Networks associated with CBS News Twitter accounts were hijacked this past weekend. '60 Minutes' and '48 Hours' accounts were both taken over by hijackers. Once controlled, hijackers sent out a number of false messages posing as news channel correspondents.
Today, it has been revealed that the hijackers were pro-Syrian protestors. The tweets that were sent out accused President Obama of supporting Al-Qaeda, and some of the tweets claimed that the US was giving weapons to Al Qaeda. Not only were the messages damaging when spread, but the tweets contained links that lead directly to malware.
The Group Responsible
The group that claimed responsibility for the Twitter takeover was a well-known group called "The Syrian Electronic Army." This group of hackers has previously hacked into other news outlets including Reuters, NBC, and NPR (amongst others). If these news outlets can be hacked via Twitter (and even through news websites), your Twitter account is just as susceptible to hacks.
Granted, you aren't likely to be targeted by any major hacker organizations (unless you happen to be a reporter with a weak password), but there are some things that you can do to make sure that your account is hack-proof. Take a look at these tips.
How to Prevent Twitter Hacks
1. Change your password. Every month, make sure to change your password. As tempting as it might be, don't use the password for every site that you have to log into. Use a tricky combination too. Don't use your address, phone number, or birthday -- but you already knew that (well, you should).
2. Consider a password manager. Password managers can help you create passwords that are really hard to guess. Plus, managers store your passwords for you, so that you don't actually have to remember that password. Just make sure to use a reliable password manager.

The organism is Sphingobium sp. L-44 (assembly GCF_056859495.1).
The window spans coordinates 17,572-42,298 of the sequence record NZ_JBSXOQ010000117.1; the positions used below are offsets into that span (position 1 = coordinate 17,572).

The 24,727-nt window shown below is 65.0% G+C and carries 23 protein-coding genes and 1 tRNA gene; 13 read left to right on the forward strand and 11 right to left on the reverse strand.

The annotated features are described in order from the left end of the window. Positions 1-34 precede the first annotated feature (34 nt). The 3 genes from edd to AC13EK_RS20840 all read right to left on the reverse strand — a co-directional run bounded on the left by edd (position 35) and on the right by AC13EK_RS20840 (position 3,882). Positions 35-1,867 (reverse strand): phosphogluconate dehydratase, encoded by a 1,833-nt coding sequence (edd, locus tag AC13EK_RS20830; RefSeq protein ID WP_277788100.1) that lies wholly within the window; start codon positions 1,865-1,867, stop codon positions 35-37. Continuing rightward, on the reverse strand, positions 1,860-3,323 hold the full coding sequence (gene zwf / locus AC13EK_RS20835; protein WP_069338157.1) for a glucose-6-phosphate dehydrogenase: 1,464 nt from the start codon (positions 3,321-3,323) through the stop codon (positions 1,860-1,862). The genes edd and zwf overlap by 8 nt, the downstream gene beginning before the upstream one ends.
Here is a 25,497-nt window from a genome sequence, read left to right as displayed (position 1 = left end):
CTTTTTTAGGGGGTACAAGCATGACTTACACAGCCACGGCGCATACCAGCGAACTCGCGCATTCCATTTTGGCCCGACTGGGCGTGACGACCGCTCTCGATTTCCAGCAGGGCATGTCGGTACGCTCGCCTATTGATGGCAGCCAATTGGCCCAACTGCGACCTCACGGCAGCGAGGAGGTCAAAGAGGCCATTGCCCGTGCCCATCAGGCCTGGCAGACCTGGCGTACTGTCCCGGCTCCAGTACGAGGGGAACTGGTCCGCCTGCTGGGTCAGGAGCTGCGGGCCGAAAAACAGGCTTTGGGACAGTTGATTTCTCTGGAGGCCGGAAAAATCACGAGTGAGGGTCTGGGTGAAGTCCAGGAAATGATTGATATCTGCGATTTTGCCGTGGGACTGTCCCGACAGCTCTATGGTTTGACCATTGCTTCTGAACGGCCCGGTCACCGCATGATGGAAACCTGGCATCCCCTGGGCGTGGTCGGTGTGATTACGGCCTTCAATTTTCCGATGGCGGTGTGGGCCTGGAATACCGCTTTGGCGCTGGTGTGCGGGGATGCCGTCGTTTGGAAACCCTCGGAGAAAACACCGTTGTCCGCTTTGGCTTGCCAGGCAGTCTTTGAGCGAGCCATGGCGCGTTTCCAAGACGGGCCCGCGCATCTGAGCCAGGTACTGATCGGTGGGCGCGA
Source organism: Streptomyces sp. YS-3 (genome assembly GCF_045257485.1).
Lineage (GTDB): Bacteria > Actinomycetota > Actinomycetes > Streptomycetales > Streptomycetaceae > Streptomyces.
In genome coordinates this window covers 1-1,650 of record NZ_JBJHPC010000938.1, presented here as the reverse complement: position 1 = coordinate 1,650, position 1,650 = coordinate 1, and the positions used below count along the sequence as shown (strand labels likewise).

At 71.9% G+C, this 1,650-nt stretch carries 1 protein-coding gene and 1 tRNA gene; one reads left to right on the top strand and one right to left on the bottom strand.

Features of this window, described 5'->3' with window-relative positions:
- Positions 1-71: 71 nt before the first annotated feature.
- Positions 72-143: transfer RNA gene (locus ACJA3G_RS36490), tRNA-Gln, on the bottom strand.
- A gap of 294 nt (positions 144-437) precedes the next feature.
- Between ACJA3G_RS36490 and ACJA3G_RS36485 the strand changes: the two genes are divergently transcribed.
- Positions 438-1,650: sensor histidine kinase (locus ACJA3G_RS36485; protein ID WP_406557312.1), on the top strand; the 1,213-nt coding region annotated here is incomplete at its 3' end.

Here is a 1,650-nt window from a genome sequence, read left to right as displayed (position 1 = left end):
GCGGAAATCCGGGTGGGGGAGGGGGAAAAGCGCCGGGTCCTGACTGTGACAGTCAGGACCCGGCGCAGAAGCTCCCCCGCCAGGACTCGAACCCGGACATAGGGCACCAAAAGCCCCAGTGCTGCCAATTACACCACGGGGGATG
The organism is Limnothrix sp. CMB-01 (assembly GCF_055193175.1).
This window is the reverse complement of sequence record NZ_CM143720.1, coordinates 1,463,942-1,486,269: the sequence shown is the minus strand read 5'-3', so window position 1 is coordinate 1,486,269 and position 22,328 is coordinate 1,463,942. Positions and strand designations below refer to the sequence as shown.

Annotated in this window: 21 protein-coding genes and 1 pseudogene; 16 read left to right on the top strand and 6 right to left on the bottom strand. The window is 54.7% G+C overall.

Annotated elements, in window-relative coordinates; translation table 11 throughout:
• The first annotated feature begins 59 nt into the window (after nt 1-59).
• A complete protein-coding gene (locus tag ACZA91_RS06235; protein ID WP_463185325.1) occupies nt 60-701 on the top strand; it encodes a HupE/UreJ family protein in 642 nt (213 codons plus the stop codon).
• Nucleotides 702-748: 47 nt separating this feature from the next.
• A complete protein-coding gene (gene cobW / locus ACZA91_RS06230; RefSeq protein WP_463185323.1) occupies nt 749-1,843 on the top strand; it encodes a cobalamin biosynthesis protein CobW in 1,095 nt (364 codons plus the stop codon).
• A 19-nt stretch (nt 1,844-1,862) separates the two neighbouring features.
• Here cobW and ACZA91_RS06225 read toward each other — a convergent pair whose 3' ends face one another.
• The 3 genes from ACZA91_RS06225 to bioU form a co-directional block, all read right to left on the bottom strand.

3. While not Twitter related, if you use Google at all (mail, docs, whatever) make sure that you take advantage of the Google two-step process. This password process will ensure that your password is super secure.
It's All About the Password
The bigger a company is (or the more people that have access to a Twitter account), the harder it is to take control of that account. Passwords that are spread and passed around amongst a large group of people are typically easier to find and uncover. This is how organizations like the one listed above find Twitter passwords.
My advice is this: if you are going to have an open policy Twitter account that allows more than three people to access an account, make sure that the password you use is doubly secure. But, more importantly, restrict Twitter account access, so that just a few people can tweet.
Are You A Target?
More likely than not, you don't have to worry about any serious hacks. Hackers like to go after news organizations because these outlets reach so many people all at once. Still, you do need to protect your account just in case someone is trying to hack into your Twitter profile.